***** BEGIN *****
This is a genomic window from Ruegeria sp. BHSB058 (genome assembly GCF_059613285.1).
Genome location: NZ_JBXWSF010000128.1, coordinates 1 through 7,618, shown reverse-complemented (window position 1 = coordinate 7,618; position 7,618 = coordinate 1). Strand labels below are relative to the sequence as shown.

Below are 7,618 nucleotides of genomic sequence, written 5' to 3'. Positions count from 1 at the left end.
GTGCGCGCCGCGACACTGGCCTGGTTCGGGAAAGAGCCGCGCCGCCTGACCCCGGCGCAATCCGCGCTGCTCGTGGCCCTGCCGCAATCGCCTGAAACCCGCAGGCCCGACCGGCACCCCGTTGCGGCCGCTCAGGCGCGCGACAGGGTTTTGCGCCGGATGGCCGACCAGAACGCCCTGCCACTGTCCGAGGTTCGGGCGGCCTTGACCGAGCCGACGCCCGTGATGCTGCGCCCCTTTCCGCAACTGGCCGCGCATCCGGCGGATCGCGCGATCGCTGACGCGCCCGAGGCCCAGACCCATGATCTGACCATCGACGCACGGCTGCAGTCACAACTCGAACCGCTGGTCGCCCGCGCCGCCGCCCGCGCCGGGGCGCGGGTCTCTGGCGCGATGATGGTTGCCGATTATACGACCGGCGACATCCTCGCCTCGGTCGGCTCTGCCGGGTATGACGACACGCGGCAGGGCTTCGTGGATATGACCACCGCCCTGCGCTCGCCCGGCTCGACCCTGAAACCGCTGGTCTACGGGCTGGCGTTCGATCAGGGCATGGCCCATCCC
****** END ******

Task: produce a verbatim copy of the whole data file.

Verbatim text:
This is a genomic window from Ruegeria sp. BHSB058 (genome assembly GCF_059613285.1).
Genome location: NZ_JBXWSF010000128.1, coordinates 1 through 7,618, shown reverse-complemented (window position 1 = coordinate 7,618; position 7,618 = coordinate 1). Strand labels below are relative to the sequence as shown.

Below are 7,618 nucleotides of genomic sequence, written 5' to 3'. Positions count from 1 at the left end.
GTGCGCGCCGCGACACTGGCCTGGTTCGGGAAAGAGCCGCGCCGCCTGACCCCGGCGCAATCCGCGCTGCTCGTGGCCCTGCCGCAATCGCCTGAAACCCGCAGGCCCGACCGGCACCCCGTTGCGGCCGCTCAGGCGCGCGACAGGGTTTTGCGCCGGATGGCCGACCAGAACGCCCTGCCACTGTCCGAGGTTCGGGCGGCCTTGACCGAGCCGACGCCCGTGATGCTGCGCCCCTTTCCGCAACTGGCCGCGCATCCGGCGGATCGCGCGATCGCTGACGCGCCCGAGGCCCAGACCCATGATCTGACCATCGACGCACGGCTGCAGTCACAACTCGAACCGCTGGTCGCCCGCGCCGCCGCCCGCGCCGGGGCGCGGGTCTCTGGCGCGATGATGGTTGCCGATTATACGACCGGCGACATCCTCGCCTCGGTCGGCTCTGCCGGGTATGACGACACGCGGCAGGGCTTCGTGGATATGACCACCGCCCTGCGCTCGCCCGGCTCGACCCTGAAACCGCTGGTCTACGGGCTGGCGTTCGATCAGGGCATGGCCCATCCC